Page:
Alliance has work still to do on beef prices – Alan Williams:
Alliance has a lot of work to do to get up to competitive pricing for prime beef and bulls.
“We’re a mile off where we need to be,” chief executive David Surveyor told shareholders in North Canterbury.
It will be working to get a better offer in the market this season but there will not be an overnight fix.
“We need to get the price to a point where its profitable for us and for farmers,’’ he said afterwards.
The co-operative’s beef suppliers are loyal but it is important to be frank with the owners about the issues. . .
Recovery worries buyers – Hugh Stringleman:
Prospects of a good spring flush for milk production have again trimmed world prices at the most-recent Global Dairy Trade auction, when the index fell by 1.9%, the ninth consecutive fall.
Its is now mid May since the GDT index registered a rise and during that four and a half months the dairy market has lost a cumulative 15.7%.
That is a slow decline by international dairy market standards, showing supply and demand are balanced but the market is worried by New Zealand milk production recovery.
Rabobank said near-perfect weather and more cows milked over the winter resulted in production growth of 5% year-on-year during the seasonal trough from June to August. . .
Giving rural people’s health top priority – Sally Rae:
Kelly Burnett’s career aspiration is simple: to continue helping rural people get the best out of their bodies.
The Dunedin-based osteopath has a passion for farming and the rural community, and her masters degree research looked at how to help farmers maintain their physical health.
As she put it, tractors and motorbikes were regularly serviced and working dogs went to the vet for any injuries or ailments. But rural people often did not see themselves as the most important tool on their farm or in their business. . .
Kiwis win blade shearing, wool handling – Sally Brooker:
New Zealand won the transtasman blade shearing test and the New Zealand woolhandling champion won his third consecutive title at the Waimate Shears on Saturday.
The 51st annual two-day shears at the Waimate showgrounds attracted strong entries across its categories, which began with woolhandling at noon on Friday.That culminated on Saturday afternoon with the open section win to Joel Henare, who splits his time between Gisborne and Motueka.
A highlight of the programme was the test between Kiwi blade shearers Tony Dobbs, of Fairlie, and Allen Gemmell, of Rangiora, and their Australian rivals Johnathon Dalla and Ken French. The New Zealanders finished 13.63 points ahead. . .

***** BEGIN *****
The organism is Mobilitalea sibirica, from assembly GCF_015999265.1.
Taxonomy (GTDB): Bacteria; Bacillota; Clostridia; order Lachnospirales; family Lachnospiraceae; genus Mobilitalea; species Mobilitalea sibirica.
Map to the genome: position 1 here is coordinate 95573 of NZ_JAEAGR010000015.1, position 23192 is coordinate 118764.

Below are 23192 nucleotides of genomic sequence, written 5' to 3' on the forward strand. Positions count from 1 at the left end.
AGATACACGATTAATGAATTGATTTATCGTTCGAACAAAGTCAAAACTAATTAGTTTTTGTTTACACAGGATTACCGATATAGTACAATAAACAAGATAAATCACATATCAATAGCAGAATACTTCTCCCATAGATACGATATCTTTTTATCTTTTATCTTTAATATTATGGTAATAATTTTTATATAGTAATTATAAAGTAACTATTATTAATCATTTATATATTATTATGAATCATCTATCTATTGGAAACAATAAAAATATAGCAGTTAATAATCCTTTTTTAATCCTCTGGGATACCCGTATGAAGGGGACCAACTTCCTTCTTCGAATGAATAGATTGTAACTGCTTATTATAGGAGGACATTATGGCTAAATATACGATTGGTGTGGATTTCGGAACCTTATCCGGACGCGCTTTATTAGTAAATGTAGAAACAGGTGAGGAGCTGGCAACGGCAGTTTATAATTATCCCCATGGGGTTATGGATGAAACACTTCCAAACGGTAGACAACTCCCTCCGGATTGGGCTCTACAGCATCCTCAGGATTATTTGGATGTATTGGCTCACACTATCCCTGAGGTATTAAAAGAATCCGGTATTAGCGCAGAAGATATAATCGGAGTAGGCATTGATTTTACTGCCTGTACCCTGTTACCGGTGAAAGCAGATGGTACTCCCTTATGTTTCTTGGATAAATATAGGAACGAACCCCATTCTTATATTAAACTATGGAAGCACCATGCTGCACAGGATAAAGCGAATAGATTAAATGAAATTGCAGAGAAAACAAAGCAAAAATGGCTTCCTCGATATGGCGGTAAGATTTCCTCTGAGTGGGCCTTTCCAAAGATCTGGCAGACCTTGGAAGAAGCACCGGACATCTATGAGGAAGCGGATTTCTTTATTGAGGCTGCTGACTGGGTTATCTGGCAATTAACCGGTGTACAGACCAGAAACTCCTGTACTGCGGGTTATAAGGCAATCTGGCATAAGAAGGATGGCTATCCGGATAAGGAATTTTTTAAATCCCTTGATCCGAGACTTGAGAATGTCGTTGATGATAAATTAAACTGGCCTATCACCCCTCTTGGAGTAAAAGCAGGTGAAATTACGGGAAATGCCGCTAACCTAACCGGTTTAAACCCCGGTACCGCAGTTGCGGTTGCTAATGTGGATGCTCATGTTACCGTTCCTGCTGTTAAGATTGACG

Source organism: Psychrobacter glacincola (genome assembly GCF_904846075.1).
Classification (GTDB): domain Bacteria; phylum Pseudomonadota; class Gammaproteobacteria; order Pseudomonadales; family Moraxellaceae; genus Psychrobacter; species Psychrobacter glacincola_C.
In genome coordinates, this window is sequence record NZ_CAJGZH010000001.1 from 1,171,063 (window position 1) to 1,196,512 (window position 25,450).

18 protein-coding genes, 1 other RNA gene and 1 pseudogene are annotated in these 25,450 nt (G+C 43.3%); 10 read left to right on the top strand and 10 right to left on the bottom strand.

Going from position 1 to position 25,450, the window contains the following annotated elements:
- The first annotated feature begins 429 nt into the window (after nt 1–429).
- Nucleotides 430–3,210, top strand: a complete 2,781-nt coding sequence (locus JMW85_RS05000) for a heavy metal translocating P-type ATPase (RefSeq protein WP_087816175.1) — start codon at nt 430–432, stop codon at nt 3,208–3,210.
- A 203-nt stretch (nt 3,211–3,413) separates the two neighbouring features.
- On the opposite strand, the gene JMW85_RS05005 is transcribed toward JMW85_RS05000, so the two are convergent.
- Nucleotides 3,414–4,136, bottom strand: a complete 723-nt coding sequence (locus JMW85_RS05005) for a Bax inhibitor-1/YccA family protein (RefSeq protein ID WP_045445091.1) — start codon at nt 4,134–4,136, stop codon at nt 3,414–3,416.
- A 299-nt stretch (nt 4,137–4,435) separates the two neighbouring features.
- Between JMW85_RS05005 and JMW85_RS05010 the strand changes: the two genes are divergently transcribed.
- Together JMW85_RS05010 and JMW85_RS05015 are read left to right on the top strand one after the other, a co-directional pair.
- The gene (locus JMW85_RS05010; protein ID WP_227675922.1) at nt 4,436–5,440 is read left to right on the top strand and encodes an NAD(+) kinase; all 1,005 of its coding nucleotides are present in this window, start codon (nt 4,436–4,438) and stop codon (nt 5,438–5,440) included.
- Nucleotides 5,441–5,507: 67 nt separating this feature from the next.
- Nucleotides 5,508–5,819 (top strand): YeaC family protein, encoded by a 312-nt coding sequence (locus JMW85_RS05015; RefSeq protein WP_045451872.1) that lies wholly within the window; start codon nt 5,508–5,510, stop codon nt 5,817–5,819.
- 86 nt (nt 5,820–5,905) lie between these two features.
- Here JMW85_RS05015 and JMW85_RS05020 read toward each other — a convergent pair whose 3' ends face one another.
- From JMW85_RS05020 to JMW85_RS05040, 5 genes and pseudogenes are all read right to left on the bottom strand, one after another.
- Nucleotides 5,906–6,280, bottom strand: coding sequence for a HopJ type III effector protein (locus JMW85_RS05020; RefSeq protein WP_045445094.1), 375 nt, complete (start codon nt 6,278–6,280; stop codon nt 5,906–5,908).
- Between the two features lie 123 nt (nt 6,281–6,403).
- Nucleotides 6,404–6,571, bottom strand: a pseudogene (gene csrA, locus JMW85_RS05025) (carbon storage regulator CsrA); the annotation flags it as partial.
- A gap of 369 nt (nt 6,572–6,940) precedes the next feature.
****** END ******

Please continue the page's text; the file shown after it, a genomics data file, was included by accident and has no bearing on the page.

Fonterra has appointed an independent Sustainability Advisory Panel to guide the Co-operative as it strives to be a world leader in sustainably produced dairy nutrition.
The panel features a diverse range of experts including:
• Sir Rob Fenwick (Chair), who co-founded the New Zealand Business Council for Sustainable Development and was the first New Zealander knighted for services to both business and conservation. . .
This is the second part of a two-part series putting Fonterra’s China Farms under scrutiny. The first part is here
In the preceding article I traced the internal thinking within Fonterra as to why Fonterra decided to produce milk in China. The underlying belief was that Fonterra had the necessary expertise but could not play the desired role within China without having in-country production systems. By late 2009, having lost its key China partner San Lu from the melamine disaster, Fonterra decided to go it alone with an expansion that would become known as the Yutian hub. From there, additional hubs would be developed.
Fonterra decided it would work towards a supply of one billion litres of China-produced milk per annum and this would require about 80,000 cows milking at any one time. There was an assumption that high-quality milk from these farms would sell at a premium to other China-produced milk. Whether or not Fonterra would also undertake processing operations was seen as a question for the future, but with a likelihood this would occur. . .
Profiting from precision irrigation: – Andrew Swallow:
Economic, environmental and social benefits are prompting a growing number of Australasian and US farmers to adopt precision variable rate irrigation systems.
New Zealand, a country generally known for its ample annual rainfall and phenomenal natural crop growth, is an unlikely origin for a precision irrigation development that’s gaining traction globally. However, light soils and sporadic precipitation in some regions, plus readily available water for irrigation, mean close to 800,000 ha or 6.5% of the country’s farmland is artificially watered.
Originally, much of that was with flood irrigation using border-dykes but, in the drive for water use efficiency and environmental protection, spray irrigation has become the norm, mostly with centre-pivots. . .